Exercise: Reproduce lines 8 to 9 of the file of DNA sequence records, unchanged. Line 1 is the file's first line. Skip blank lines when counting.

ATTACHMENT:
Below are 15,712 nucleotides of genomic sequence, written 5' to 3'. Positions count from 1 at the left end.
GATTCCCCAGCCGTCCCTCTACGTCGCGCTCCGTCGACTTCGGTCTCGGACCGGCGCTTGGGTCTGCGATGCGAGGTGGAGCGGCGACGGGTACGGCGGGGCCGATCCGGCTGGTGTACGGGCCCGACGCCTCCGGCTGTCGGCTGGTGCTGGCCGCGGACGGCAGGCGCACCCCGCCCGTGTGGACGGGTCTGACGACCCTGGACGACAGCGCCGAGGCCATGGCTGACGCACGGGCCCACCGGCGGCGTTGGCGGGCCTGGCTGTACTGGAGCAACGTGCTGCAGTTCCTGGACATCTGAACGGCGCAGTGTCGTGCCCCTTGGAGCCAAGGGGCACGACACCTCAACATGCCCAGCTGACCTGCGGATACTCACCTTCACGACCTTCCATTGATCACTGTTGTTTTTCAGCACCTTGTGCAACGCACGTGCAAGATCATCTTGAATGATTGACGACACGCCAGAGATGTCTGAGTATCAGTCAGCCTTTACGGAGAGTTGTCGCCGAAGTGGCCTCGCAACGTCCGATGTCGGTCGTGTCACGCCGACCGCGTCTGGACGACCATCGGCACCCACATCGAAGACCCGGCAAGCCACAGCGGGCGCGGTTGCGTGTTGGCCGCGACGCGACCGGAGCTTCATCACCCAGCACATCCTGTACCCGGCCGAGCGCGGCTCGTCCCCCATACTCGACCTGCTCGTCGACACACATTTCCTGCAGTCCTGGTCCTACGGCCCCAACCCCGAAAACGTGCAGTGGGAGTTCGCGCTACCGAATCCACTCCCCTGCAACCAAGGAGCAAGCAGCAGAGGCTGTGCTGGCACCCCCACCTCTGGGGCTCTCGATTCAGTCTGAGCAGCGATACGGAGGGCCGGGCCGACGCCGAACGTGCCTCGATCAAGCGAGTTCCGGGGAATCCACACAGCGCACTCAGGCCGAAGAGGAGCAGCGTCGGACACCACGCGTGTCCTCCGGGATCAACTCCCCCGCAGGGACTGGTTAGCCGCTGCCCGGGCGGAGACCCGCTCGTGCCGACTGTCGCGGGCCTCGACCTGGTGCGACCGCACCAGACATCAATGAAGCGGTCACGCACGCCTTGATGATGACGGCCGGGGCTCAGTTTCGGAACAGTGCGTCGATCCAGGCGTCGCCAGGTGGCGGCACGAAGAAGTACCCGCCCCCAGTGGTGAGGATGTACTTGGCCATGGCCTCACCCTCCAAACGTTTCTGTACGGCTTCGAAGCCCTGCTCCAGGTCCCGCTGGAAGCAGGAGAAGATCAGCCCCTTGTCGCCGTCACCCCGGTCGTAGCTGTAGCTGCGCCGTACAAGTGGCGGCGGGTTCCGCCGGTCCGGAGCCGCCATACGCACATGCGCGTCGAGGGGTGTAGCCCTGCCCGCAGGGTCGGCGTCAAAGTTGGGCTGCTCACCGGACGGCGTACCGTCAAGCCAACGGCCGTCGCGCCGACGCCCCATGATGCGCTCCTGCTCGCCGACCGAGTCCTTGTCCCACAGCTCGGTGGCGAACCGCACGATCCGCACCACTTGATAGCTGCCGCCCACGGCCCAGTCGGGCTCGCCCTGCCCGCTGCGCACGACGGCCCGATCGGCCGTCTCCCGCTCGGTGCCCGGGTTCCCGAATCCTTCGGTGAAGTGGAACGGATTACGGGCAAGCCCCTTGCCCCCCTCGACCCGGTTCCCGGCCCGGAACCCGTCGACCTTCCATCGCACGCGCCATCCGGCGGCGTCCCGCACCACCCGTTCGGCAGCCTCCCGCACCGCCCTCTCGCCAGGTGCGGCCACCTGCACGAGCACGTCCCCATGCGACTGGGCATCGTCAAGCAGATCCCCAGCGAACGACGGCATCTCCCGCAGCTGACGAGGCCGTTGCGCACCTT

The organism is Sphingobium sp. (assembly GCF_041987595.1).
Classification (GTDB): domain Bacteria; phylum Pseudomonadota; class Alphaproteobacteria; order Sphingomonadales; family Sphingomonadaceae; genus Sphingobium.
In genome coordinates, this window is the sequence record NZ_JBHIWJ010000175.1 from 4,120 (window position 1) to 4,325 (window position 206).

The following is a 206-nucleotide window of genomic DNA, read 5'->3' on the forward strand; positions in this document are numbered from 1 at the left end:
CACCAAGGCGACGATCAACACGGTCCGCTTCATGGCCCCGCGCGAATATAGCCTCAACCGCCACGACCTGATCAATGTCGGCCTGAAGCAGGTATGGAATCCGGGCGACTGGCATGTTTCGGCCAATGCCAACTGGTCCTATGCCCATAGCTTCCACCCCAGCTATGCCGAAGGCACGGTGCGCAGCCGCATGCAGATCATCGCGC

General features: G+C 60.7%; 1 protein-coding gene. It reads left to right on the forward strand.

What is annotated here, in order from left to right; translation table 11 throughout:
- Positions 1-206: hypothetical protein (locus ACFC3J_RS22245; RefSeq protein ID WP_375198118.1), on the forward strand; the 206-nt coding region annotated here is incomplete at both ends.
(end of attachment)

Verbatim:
General features: G+C 60.7%; 1 protein-coding gene. It reads left to right on the forward strand.

What is annotated here, in order from left to right; translation table 11 throughout: